Amason are also heading out on the road for a Scandinavian tour in November. If you haven’t heard Amanda Bergman’s voice in a live setting before this will be a treat. 

The inimitable Sibille Attar released her superb second album A History of Silence at the start of the year and she’s finally getting the chance to play her eighties-inspired gems live at Slaktkyrkan in Stockholm on November 18th

Cassandra Jenkins long lurked in the background as a musician in touring bands for people like Eleanor Friedberger and Purple Mountains. But this year’s album An Overview on Phenomenal Nature has really established her as an artist to be reckoned with in her own right. She’s coming to Södra Teatern in Stockholm on November 26th

Always popular in this part of the world, The Jesus and Mary Chain return to Sweden for dates in Stockholm and Gothenburg at the end of November

Wry Finland-Swedish indie outfit Vasas Flora och Fauna have some of the funniest (Swedish) lyrics and catchiest tunes around. They’ll be in Stockholm and Gothenburg the first weekend of December

UK experimental rockers Black Midi are also playing Stockholm and Gothenburg on December 4th and 5th. So prepare to travel if you want to catch both them and Vasas Flora and Fauna.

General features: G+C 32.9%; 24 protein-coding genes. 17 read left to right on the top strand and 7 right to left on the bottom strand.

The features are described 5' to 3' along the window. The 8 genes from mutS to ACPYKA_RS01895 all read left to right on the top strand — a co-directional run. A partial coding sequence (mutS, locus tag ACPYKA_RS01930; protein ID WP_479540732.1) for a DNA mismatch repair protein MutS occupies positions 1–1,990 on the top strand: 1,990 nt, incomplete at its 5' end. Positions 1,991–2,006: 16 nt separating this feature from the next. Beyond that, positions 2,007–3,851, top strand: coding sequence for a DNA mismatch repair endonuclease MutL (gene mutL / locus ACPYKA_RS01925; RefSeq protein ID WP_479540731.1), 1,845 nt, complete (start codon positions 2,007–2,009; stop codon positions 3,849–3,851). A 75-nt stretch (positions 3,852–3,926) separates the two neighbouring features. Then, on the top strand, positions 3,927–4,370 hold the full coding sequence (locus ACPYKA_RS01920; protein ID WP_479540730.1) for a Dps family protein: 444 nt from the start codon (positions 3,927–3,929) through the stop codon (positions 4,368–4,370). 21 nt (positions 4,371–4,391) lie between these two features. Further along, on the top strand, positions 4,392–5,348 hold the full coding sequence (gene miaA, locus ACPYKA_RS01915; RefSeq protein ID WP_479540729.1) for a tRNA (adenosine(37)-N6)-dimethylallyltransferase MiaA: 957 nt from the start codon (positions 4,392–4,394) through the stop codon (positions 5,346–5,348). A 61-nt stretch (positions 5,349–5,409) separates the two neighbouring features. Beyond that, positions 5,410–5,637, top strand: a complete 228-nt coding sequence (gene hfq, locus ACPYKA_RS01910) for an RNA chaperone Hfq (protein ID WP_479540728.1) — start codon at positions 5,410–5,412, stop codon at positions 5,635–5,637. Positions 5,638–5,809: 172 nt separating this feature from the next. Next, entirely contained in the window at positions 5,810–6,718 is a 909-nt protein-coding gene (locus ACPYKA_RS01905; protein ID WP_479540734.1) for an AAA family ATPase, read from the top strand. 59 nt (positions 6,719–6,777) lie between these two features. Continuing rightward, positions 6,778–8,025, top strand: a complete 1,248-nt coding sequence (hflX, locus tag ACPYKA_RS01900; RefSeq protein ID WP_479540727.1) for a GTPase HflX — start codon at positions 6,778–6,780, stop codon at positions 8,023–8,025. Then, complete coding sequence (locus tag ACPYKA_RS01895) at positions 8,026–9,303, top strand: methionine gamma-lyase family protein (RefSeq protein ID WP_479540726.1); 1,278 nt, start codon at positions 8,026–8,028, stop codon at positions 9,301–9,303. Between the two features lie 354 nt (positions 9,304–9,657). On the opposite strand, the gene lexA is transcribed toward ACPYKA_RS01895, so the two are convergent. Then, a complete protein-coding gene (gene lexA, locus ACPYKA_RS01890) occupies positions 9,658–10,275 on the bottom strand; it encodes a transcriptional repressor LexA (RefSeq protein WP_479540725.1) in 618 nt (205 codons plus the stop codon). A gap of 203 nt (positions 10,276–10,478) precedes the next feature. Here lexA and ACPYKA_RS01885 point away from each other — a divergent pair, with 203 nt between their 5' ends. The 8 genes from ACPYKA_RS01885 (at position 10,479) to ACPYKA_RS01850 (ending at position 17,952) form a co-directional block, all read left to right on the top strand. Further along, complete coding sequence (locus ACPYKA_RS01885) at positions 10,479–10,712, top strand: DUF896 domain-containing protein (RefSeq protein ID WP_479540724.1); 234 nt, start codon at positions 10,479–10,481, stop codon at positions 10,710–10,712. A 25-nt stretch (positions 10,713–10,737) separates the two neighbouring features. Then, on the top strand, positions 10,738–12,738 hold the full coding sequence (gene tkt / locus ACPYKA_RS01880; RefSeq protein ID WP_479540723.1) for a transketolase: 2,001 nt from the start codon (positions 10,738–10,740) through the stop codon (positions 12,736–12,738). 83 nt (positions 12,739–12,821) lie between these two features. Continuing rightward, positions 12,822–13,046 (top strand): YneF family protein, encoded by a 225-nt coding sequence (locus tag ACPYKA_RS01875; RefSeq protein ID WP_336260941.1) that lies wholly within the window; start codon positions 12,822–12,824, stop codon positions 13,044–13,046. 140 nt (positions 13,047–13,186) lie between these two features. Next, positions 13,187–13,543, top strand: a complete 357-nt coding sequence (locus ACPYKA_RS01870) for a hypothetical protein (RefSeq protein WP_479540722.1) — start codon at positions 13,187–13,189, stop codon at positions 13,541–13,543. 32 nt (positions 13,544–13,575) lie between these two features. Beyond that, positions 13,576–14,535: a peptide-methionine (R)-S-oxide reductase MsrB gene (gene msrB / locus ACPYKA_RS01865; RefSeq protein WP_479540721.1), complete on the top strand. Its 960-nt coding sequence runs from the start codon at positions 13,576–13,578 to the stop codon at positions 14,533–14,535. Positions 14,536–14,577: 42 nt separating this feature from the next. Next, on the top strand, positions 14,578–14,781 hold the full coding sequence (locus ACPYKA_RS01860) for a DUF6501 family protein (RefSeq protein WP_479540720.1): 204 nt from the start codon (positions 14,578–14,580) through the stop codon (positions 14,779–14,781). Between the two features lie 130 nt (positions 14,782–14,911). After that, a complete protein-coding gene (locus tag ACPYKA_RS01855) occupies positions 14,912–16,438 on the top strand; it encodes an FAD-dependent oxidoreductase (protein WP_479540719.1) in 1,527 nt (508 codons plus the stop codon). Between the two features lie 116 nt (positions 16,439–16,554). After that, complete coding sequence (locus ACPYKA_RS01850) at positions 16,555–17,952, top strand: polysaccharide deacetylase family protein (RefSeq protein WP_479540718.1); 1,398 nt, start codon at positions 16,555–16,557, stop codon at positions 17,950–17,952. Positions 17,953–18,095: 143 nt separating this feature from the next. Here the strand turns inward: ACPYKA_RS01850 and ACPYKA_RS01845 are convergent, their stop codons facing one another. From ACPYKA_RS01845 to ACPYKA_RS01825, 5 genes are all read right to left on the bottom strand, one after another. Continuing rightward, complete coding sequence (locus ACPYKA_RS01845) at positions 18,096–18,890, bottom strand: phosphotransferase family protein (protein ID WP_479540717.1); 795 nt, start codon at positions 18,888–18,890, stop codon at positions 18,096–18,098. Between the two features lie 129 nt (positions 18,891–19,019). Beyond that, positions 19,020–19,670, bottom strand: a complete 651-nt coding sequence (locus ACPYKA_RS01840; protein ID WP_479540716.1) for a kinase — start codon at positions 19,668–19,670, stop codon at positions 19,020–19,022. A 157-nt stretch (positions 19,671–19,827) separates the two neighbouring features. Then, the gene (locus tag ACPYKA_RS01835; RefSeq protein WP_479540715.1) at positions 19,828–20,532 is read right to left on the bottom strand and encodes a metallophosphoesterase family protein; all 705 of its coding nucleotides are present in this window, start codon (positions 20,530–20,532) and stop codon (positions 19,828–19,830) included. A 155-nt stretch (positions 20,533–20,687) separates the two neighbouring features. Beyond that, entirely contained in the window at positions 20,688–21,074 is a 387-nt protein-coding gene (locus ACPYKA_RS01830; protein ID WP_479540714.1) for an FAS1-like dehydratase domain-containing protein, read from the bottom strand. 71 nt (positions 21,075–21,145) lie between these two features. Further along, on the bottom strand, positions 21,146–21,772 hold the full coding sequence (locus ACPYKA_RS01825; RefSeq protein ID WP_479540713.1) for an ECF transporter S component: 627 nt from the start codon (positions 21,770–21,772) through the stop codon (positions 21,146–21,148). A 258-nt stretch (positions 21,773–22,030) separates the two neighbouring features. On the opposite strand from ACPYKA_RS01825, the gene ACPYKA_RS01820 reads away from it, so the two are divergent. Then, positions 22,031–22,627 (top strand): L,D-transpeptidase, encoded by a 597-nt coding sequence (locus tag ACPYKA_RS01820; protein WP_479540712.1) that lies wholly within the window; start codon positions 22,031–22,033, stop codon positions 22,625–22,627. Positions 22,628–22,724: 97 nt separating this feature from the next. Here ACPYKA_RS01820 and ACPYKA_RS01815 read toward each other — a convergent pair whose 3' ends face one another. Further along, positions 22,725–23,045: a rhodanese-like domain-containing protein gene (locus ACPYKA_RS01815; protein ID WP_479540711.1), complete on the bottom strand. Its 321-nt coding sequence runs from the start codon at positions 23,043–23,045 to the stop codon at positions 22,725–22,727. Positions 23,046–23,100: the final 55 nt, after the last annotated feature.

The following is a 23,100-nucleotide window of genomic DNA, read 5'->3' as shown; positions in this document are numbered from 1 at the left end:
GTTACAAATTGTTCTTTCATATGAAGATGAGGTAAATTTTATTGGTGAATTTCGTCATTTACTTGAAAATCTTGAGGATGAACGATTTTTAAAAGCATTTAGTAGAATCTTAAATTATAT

As if that wasn’t enough, Bob Hund’s annual ‘week 48’ show also takes place on December 4th. But that has been sold out for ages so no decisions to make there. It is also worth noting though that Sweden’s hardest working band has also written a musical that’s going to be performed in Helsingborg (October-November) and Gothenburg (November)

Bonus: For a post-Christmas pick-me-up try to get down to Little Simz at Slaktkyrkan on January 14th if you’re in Stockholm. The UK rapper’s new album Sometimes I Might Be Introvert is one of this year’s best releases. 

Selected artists playing Sweden in 2022: Henry Rollins, Sarah Klang, Yann Tiersen, Mogwai, Pearl Charles, Wolf Alice, Lloyd Cole, Lord Huron, Future Islands, Josh Rouse + Vetiver, Tricky, Snail Mail, Porridge Radio, Aldous Harding, Shame, The Kooks, The War on Drugs, Echo and the Bunnymen, Kings of Convenience, Fontaines D.C., Alex Cameron, Lucy Dacus, The Divine Comedy, Mdou Moctar, Iggy Pop, Chubby and the Gang, Sparks, Belle & Sebastian, The National, Sharon Van Etten, Teenage Fanclub, Tindersticks, Suede, Viagra Boys, Pavement. 

For bigger arena shows, Ticketmaster covers a lot of the bases. Big-name acts with gigs in the offing include Ed Sheeran, Zara Larsson, Whitesnake and, lest we forget, ABBA

And that’s just a fraction of what’s going on. Tour schedules are busier than ever now that artists are finally getting back on the road. To keep track of what gigs are coming up I can recommend checking in with Luger, FKP Scorpio, and Live Nation. Follow your favourite venues too: sometimes they cut out the middleman and do their own booking and promotion. I also use the Bandsintown app, which comes with the added bonus of receiving messages from your favourite artists which let you pretend to be their friend. 

Enjoy the gigs, and stay safe! 

Paul O’Mahony is editorial product manager at The Local. In his spare time he plays the best new indie and alternative music as host of the Signals show on Nerve Music.